"He got his point across, right from the start," said the Rev. John Rizzo, who in 1985 was ordained a priest of the Society of St. Pius X, which broke with Rome over the liturgical and theological reforms instituted during the Second Vatican Council of the mid-1960s. John Rizzo left the Society of St. Pius X in 1993 and joined a different traditionalist society, the Priestly Fraternity of St. Peter, which is in union with Rome.Charming.
"I have a sizable nose, and he would say to me, 'Rizzo, are you baptized, or are you a Jew?' " John Rizzo, who is now based in New Zealand, said in a phone interview from Australia. "There was another seminarian named Oppenheimer, and he would say: 'Oppenheimer, I don't like your name. If you keep it up, there's a gas chamber waiting for you at the boathouse.' "
John Rizzo's twin brother, Joseph, who left the seminary without being ordained, also recalls Williamson's rhetoric. Joseph Rizzo is now back in Weymouth, where he has four children and is a general manager for Tedeschi Food Shops.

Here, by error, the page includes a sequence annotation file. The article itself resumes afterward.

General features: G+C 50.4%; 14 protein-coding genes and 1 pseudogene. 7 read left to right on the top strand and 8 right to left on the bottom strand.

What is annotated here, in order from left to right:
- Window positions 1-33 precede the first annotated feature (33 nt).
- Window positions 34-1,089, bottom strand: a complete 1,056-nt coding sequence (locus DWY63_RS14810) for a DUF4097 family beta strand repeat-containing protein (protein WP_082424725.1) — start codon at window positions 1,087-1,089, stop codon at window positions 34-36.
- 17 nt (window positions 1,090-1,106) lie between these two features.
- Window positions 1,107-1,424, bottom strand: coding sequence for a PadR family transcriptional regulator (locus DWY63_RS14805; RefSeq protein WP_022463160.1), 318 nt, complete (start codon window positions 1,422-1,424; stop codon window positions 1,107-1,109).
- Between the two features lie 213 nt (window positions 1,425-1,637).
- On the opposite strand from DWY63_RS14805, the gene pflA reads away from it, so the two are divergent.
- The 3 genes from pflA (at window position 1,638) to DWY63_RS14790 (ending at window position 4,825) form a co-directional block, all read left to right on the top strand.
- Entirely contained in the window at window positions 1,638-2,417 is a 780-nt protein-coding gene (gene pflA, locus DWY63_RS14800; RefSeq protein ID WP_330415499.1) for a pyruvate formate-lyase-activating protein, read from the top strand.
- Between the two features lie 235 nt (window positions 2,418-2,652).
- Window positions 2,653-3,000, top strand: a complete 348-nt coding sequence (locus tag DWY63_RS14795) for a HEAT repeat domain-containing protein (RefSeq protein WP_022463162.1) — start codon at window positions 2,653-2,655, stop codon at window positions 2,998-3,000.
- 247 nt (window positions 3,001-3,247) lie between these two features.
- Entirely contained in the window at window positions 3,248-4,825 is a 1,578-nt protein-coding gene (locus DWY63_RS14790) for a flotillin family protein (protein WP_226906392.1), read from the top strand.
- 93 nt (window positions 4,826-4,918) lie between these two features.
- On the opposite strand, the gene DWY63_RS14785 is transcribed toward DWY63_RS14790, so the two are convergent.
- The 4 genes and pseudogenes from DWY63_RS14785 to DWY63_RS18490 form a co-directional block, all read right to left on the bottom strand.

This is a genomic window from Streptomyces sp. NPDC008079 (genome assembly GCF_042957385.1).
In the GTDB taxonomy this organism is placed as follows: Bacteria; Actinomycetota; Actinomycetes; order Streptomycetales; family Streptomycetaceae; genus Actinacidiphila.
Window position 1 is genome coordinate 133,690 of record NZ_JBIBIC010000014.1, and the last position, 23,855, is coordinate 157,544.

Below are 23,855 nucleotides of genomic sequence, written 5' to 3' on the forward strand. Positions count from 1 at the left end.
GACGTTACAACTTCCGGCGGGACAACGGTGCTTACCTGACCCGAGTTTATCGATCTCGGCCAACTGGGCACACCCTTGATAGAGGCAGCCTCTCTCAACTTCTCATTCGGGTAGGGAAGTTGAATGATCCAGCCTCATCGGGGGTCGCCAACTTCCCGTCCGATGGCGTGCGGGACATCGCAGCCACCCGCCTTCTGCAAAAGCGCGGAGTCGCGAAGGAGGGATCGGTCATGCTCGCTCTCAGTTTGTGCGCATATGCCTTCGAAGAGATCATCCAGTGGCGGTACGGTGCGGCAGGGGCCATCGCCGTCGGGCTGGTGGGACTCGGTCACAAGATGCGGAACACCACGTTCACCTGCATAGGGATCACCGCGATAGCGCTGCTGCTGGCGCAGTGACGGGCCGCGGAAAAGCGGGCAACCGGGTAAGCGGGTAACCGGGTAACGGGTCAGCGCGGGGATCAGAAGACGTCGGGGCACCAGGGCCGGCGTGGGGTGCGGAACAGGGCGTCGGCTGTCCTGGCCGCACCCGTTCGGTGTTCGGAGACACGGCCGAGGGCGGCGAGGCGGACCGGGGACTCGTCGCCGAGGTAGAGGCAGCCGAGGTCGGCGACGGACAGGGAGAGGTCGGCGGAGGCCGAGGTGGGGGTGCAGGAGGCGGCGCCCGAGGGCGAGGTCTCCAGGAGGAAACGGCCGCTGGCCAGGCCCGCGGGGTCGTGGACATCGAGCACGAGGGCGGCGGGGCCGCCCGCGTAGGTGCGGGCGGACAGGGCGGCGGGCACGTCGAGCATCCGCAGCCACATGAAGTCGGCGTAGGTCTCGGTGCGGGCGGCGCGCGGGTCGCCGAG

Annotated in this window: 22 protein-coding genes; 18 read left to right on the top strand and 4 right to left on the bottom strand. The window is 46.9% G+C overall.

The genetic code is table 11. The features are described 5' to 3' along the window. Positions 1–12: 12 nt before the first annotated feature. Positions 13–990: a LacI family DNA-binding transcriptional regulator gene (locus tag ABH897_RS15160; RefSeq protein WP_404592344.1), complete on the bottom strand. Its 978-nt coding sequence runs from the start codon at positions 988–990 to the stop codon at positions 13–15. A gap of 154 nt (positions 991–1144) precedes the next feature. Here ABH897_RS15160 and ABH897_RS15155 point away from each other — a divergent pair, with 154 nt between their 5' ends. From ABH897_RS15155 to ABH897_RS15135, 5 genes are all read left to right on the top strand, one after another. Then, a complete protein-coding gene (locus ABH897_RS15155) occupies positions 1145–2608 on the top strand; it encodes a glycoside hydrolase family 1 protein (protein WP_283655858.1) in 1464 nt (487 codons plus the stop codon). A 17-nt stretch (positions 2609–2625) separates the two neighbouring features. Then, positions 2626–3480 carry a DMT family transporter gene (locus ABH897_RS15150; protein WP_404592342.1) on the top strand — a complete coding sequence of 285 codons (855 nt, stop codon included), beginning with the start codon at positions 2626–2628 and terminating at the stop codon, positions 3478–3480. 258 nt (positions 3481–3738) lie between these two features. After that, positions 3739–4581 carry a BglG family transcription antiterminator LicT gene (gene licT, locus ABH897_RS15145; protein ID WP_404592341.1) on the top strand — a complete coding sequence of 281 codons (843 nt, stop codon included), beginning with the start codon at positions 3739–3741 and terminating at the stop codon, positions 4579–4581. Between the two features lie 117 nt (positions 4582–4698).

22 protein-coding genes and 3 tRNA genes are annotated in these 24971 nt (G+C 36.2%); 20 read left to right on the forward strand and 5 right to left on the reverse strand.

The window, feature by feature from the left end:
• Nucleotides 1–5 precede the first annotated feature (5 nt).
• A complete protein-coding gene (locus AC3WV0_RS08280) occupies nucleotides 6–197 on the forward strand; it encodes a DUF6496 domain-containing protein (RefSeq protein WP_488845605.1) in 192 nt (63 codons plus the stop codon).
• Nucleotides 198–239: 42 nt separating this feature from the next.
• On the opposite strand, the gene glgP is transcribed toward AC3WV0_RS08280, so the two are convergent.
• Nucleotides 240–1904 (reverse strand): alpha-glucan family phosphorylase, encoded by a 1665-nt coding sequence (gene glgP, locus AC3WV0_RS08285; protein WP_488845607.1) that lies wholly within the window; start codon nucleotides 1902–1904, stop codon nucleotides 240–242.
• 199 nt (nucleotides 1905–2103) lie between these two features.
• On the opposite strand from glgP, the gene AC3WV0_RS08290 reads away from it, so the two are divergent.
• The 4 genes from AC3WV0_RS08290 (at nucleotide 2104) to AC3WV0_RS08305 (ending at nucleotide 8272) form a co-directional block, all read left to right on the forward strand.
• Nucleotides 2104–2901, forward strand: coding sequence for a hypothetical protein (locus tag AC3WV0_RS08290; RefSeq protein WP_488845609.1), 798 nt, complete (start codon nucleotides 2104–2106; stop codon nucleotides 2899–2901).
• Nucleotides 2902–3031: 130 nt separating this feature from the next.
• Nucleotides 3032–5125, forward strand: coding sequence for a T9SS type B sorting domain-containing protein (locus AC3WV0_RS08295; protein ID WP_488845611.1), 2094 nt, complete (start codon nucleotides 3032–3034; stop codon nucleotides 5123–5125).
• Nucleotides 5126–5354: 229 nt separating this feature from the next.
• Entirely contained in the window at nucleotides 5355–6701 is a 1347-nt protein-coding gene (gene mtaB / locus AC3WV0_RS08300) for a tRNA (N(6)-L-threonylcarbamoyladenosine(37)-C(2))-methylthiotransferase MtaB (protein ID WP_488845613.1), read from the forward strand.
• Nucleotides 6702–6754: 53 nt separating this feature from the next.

"He called the Holocaust the biggest theatrics known to mankind - I remember sitting in a conference one time when he said those words, and I couldn't believe it - he looked around the room and saw the jaws dropping," said Joseph Rizzo. "I walked around the lake with him, and I said, 'Why would you say that?' and he said, 'There's no documentation.' He said it was all staged, and when I asked why, he said because the Jews own the country, they own the banks, and he felt it was some kind of effort to generate some sympathy toward them."